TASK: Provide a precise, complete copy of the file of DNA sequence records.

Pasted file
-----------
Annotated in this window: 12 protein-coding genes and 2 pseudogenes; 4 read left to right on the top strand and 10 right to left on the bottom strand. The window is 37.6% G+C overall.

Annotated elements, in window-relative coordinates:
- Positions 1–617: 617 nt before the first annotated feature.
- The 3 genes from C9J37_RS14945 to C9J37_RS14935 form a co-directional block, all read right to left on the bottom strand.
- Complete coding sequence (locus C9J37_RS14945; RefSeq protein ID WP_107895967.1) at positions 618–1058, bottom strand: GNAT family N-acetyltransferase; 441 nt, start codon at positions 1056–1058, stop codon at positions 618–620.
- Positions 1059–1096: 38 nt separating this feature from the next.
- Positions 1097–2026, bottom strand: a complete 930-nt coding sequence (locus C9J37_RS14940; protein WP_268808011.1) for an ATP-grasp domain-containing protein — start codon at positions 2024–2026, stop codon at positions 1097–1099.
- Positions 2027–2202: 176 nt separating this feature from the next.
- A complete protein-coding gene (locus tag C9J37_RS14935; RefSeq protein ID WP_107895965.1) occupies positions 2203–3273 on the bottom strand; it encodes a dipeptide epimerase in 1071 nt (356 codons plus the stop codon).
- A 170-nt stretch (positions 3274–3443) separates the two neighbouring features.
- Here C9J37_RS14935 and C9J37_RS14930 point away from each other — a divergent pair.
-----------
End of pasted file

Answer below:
Annotated in this window: 12 protein-coding genes and 2 pseudogenes; 4 read left to right on the top strand and 10 right to left on the bottom strand. The window is 37.6% G+C overall.

Annotated elements, in window-relative coordinates:
- Positions 1–617: 617 nt before the first annotated feature.
- The 3 genes from C9J37_RS14945 to C9J37_RS14935 form a co-directional block, all read right to left on the bottom strand.
- Complete coding sequence (locus C9J37_RS14945; RefSeq protein ID WP_107895967.1) at positions 618–1058, bottom strand: GNAT family N-acetyltransferase; 441 nt, start codon at positions 1056–1058, stop codon at positions 618–620.
- Positions 1059–1096: 38 nt separating this feature from the next.
- Positions 1097–2026, bottom strand: a complete 930-nt coding sequence (locus C9J37_RS14940; protein WP_268808011.1) for an ATP-grasp domain-containing protein — start codon at positions 2024–2026, stop codon at positions 1097–1099.
- Positions 2027–2202: 176 nt separating this feature from the next.
- A complete protein-coding gene (locus tag C9J37_RS14935; RefSeq protein ID WP_107895965.1) occupies positions 2203–3273 on the bottom strand; it encodes a dipeptide epimerase in 1071 nt (356 codons plus the stop codon).
- A 170-nt stretch (positions 3274–3443) separates the two neighbouring features.
- Here C9J37_RS14935 and C9J37_RS14930 point away from each other — a divergent pair.